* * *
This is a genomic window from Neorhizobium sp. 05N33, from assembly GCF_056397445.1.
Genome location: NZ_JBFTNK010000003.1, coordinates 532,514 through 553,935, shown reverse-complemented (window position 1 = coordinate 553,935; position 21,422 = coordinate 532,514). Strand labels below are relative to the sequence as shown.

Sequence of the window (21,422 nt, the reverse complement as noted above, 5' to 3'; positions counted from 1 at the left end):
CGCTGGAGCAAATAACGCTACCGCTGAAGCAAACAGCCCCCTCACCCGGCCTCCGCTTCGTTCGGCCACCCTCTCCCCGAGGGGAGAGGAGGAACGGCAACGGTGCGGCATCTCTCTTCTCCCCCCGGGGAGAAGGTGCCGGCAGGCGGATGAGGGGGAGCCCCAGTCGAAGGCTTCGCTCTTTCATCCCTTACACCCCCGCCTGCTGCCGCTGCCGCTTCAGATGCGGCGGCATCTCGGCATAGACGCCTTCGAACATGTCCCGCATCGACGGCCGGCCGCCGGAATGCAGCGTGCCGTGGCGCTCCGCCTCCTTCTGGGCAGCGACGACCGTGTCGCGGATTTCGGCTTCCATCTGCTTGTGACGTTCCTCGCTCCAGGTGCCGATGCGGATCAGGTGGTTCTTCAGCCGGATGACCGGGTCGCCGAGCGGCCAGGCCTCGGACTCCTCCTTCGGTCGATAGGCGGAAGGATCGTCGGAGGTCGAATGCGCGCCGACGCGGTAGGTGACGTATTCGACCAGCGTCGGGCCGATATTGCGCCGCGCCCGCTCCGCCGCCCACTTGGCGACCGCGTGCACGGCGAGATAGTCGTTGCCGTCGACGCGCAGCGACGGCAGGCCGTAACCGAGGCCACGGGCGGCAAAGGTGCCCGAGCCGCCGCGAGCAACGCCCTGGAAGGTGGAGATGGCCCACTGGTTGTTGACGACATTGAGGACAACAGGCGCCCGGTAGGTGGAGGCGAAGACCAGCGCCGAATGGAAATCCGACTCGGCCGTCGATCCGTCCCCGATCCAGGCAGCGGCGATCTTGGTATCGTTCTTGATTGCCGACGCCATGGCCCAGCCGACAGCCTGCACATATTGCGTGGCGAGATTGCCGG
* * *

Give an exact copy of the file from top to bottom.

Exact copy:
This is a genomic window from Neorhizobium sp. 05N33, from assembly GCF_056397445.1.
Genome location: NZ_JBFTNK010000003.1, coordinates 532,514 through 553,935, shown reverse-complemented (window position 1 = coordinate 553,935; position 21,422 = coordinate 532,514). Strand labels below are relative to the sequence as shown.

Sequence of the window (21,422 nt, the reverse complement as noted above, 5' to 3'; positions counted from 1 at the left end):
CGCTGGAGCAAATAACGCTACCGCTGAAGCAAACAGCCCCCTCACCCGGCCTCCGCTTCGTTCGGCCACCCTCTCCCCGAGGGGAGAGGAGGAACGGCAACGGTGCGGCATCTCTCTTCTCCCCCCGGGGAGAAGGTGCCGGCAGGCGGATGAGGGGGAGCCCCAGTCGAAGGCTTCGCTCTTTCATCCCTTACACCCCCGCCTGCTGCCGCTGCCGCTTCAGATGCGGCGGCATCTCGGCATAGACGCCTTCGAACATGTCCCGCATCGACGGCCGGCCGCCGGAATGCAGCGTGCCGTGGCGCTCCGCCTCCTTCTGGGCAGCGACGACCGTGTCGCGGATTTCGGCTTCCATCTGCTTGTGACGTTCCTCGCTCCAGGTGCCGATGCGGATCAGGTGGTTCTTCAGCCGGATGACCGGGTCGCCGAGCGGCCAGGCCTCGGACTCCTCCTTCGGTCGATAGGCGGAAGGATCGTCGGAGGTCGAATGCGCGCCGACGCGGTAGGTGACGTATTCGACCAGCGTCGGGCCGATATTGCGCCGCGCCCGCTCCGCCGCCCACTTGGCGACCGCGTGCACGGCGAGATAGTCGTTGCCGTCGACGCGCAGCGACGGCAGGCCGTAACCGAGGCCACGGGCGGCAAAGGTGCCCGAGCCGCCGCGAGCAACGCCCTGGAAGGTGGAGATGGCCCACTGGTTGTTGACGACATTGAGGACAACAGGCGCCCGGTAGGTGGAGGCGAAGACCAGCGCCGAATGGAAATCCGACTCGGCCGTCGATCCGTCCCCGATCCAGGCAGCGGCGATCTTGGTATCGTTCTTGATTGCCGACGCCATGGCCCAGCCGACAGCCTGCACATATTGCGTGGCGAGATTGCCGG